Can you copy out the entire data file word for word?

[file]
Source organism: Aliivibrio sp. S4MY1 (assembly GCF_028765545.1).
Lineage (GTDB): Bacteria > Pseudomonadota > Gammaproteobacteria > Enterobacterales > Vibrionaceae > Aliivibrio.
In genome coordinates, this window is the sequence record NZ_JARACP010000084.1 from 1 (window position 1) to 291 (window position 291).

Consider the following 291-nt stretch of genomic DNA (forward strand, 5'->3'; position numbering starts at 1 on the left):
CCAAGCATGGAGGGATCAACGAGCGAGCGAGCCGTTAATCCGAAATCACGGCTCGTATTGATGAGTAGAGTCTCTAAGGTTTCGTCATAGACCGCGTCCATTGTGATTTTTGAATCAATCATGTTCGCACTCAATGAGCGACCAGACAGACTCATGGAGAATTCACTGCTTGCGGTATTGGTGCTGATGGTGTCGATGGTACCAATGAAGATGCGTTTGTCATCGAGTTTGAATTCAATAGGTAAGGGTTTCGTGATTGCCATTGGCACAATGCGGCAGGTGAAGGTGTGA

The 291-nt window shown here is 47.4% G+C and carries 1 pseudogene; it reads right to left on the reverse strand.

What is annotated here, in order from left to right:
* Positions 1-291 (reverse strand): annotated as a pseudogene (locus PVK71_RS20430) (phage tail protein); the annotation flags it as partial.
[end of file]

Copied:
Source organism: Aliivibrio sp. S4MY1 (assembly GCF_028765545.1).
Lineage (GTDB): Bacteria > Pseudomonadota > Gammaproteobacteria > Enterobacterales > Vibrionaceae > Aliivibrio.
In genome coordinates, this window is the sequence record NZ_JARACP010000084.1 from 1 (window position 1) to 291 (window position 291).

Consider the following 291-nt stretch of genomic DNA (forward strand, 5'->3'; position numbering starts at 1 on the left):
CCAAGCATGGAGGGATCAACGAGCGAGCGAGCCGTTAATCCGAAATCACGGCTCGTATTGATGAGTAGAGTCTCTAAGGTTTCGTCATAGACCGCGTCCATTGTGATTTTTGAATCAATCATGTTCGCACTCAATGAGCGACCAGACAGACTCATGGAGAATTCACTGCTTGCGGTATTGGTGCTGATGGTGTCGATGGTACCAATGAAGATGCGTTTGTCATCGAGTTTGAATTCAATAGGTAAGGGTTTCGTGATTGCCATTGGCACAATGCGGCAGGTGAAGGTGTGA

The 291-nt window shown here is 47.4% G+C and carries 1 pseudogene; it reads right to left on the reverse strand.

What is annotated here, in order from left to right:
* Positions 1-291 (reverse strand): annotated as a pseudogene (locus PVK71_RS20430) (phage tail protein); the annotation flags it as partial.